[CORRECTION NOTE: An earlier version of this article suggests Mark Driscoll has in fact now resigned; this is in fact not the case, and I’m very grateful to fellow saint and sinner Mark for bringing this error to my attention. Driscoll is facing increasingly louder calls for resignation from within his own church and by way of dismissal from the Acts 29 Network—as this corrected version now states. For my own part, I can’t help but wonder if Driscoll’s resignation from Mars Hill will eventually be inevitable…]
The news of increasingly louder calls for megachurch pastor Mark Driscoll’s resignation on the heels of a series of now public and inexcusable improprieties on his part, while not surprising, begs a question: whose day of reckoning is it, really? After all, it would be easy to lay the blame squarely at the feet of Driscoll if this sort of scandal (a megachurch leader’s moral failings) were a first in history; since it’s not, I have to ask whether Driscoll is as much a symptom of a larger problem as he is a cause.
Sure, Driscoll has his issues (as we all do in various manifestations, if we’re at all honest with ourselves). (My heart hurts for Driscoll’s family as they face a growing deluge of public embarassment—even as I am glad that Driscoll is receiving the grace of being taken to task for his improprieties and, hopefully, getting help.) But anyone remotely familiar with Pauline notions of the systemic nature of sin—or with a basic knowledge of family systems, for that matter—should be asking what in the way of dysfunction causes evangelical churches to be particularly prone to these sorts of scandals.
Human sin and failing? Of course. That’s a no brainer.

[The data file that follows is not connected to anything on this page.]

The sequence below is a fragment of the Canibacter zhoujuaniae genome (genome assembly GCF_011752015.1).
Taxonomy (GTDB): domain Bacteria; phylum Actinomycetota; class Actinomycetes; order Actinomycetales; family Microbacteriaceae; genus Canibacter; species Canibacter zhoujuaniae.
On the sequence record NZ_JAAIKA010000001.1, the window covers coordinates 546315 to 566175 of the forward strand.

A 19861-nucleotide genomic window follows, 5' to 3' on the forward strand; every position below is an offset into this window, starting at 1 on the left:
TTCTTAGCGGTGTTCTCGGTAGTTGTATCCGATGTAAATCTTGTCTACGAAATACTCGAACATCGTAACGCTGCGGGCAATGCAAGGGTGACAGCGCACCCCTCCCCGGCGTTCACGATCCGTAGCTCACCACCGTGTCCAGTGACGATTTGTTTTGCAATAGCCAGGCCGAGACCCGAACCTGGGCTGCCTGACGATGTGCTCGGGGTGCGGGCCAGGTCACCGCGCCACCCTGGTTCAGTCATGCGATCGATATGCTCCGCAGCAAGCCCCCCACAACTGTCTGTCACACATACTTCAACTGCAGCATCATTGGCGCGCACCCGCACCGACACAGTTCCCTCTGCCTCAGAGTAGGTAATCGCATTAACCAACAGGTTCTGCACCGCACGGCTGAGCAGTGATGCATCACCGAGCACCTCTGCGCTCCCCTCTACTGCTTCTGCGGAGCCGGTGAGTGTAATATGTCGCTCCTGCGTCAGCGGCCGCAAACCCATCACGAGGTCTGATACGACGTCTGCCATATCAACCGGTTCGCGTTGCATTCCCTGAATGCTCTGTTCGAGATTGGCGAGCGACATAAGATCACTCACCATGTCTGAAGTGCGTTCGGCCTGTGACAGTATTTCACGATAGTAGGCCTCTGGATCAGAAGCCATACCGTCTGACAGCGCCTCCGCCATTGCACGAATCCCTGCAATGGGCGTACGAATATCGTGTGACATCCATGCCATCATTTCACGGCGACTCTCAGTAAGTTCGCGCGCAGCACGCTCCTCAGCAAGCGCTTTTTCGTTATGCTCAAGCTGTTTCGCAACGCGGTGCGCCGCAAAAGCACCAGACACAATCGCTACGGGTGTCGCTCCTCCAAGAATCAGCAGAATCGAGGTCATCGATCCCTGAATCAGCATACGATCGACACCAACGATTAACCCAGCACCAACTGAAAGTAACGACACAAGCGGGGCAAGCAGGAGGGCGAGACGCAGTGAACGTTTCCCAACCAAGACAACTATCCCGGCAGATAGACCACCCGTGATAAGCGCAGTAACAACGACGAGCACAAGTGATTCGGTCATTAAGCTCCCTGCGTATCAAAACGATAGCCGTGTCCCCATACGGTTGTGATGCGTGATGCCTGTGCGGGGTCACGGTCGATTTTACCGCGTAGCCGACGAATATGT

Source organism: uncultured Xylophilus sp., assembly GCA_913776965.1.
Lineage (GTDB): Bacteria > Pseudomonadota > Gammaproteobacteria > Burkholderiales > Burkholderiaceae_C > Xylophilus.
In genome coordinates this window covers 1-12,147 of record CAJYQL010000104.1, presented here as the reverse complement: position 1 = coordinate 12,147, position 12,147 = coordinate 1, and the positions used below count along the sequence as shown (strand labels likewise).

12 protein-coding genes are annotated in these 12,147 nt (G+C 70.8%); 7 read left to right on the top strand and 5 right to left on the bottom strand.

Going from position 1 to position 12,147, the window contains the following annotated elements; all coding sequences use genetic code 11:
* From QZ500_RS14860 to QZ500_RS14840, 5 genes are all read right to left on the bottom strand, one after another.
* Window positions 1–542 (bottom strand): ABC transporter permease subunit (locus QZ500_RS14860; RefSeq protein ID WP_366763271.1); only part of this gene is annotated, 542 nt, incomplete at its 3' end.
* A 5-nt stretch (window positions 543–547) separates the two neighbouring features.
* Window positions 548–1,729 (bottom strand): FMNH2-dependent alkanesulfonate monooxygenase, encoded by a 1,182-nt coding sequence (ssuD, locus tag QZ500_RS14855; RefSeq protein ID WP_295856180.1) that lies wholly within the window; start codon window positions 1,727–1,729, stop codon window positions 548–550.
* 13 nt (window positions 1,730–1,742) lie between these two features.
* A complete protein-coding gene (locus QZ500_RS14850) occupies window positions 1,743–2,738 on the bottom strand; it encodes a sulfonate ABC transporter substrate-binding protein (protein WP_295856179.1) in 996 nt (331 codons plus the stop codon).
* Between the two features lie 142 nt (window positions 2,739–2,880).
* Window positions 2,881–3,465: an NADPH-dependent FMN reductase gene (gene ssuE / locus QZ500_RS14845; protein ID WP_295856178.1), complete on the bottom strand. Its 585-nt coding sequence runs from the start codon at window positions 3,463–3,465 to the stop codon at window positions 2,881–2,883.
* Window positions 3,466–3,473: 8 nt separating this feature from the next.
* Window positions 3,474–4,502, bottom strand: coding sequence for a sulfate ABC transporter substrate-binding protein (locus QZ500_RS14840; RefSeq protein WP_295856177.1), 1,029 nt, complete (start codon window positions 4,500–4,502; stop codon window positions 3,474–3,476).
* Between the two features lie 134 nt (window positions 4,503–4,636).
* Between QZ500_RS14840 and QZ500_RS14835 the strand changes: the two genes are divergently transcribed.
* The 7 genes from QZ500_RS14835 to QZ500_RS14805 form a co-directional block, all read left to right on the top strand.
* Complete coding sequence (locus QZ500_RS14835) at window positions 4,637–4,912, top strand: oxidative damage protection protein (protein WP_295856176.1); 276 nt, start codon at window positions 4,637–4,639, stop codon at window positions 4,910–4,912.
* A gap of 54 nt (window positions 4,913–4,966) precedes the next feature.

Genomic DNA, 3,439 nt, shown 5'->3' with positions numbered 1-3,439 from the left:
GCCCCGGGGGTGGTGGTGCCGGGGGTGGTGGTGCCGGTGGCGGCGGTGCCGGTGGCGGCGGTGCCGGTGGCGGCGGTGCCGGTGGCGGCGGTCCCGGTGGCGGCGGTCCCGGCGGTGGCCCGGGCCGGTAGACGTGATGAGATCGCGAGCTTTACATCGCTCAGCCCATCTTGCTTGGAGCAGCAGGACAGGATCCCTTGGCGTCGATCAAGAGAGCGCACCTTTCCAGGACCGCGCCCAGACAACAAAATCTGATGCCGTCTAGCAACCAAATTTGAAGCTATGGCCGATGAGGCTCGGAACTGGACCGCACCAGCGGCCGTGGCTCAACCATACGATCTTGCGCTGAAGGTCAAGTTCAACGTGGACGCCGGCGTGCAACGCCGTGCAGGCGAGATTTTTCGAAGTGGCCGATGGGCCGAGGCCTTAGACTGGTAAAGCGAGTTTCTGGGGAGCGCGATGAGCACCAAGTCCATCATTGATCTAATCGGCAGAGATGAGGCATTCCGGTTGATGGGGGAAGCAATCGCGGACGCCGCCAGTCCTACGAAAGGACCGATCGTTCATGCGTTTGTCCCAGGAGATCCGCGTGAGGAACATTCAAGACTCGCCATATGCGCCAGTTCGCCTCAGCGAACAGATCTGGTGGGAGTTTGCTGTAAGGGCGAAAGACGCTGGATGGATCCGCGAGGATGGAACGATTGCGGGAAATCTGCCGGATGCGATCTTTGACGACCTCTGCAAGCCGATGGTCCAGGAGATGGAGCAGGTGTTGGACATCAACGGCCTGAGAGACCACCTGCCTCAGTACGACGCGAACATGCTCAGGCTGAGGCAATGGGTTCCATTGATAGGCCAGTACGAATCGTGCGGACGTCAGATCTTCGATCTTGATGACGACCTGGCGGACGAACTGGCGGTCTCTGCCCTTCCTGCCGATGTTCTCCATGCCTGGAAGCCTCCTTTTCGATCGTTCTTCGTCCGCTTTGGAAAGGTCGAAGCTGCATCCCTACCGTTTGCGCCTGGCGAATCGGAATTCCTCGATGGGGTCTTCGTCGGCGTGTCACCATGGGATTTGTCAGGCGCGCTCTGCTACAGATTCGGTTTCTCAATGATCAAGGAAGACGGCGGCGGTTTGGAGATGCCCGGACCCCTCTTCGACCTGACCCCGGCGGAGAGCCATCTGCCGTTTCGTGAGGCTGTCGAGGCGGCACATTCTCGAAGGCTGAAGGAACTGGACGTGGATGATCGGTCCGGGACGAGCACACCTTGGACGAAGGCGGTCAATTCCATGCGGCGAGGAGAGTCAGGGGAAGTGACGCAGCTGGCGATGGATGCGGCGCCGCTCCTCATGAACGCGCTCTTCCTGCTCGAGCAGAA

But is it possible that there is something more unique to American evangelical church culture at play here, too—insofar as this particular way of being church is even more bound to set up its leaders for moral failure? The bigger the pedastal, the higher and more painful the fall, it seems. When a charismatic leader comes to be the first and almost exclusive form of association with a church—in this case, Mark Driscoll as Mars Hill—something has gone very wrong.
Ultimately, Driscoll did not come to equate himself with Mars Hill Church on his own. It took a whole peanut gallery of admirers sold on his version of an in-your-face “Christianity with cahones” (my words, not Driscoll’s) to plant and build his church and to feed Driscoll’s pattern of ethics and boundary violations. And it took a wife with a very traditional understanding of her place in the home to support her husband’s efforts (and a church culture that at least implicitly promoted this understanding of women as best fit for work as wives and mothers, rather than as gifted and true equals in ministry). Such common expressions of American evangelical church culture in the 21st century warrant at least a healthy suspicion.
My own church background and ministry experience have caused me to take note of this phenomenon—one that, if my experience is not exceptional (and I suspect it is not), I find peculiar and sad at the same time. As both a woman raised in conservative evangelical church circles and ordained for pastoral ministry in the Presbyterian Church, and as one who would still consider herself evangelical (at least in Barthian terms), I’ve come to wonder why it is that an often latent chauvinism (and in some cases misogyny), homophobia and other forms of discrimination—against those with particular illnesses, for example— are more apt to be present in churches whose leaders exude larger-than-life savior complexes and an inflated sense of self-importance.
From my experience, a church bent on bigger, more attractional, more “evangelical” and, especially ironically, more “culturally relevant” presentations of the Gospel will be less welcoming to women in leadership and in some cases demeaning; that church will also be less apt to see itself as a true priesthood of all believers dispatched to the world in a myriad of adventurous ways; instead, that church will be more and more the creation of one senior pastor’s (usually, one man’s) expression of the Gospel, for whom other persons are ultimately disposable.
In short, this sort of evangelical church culture has much to reckon for, Driscoll’s indiscretions notwithstanding.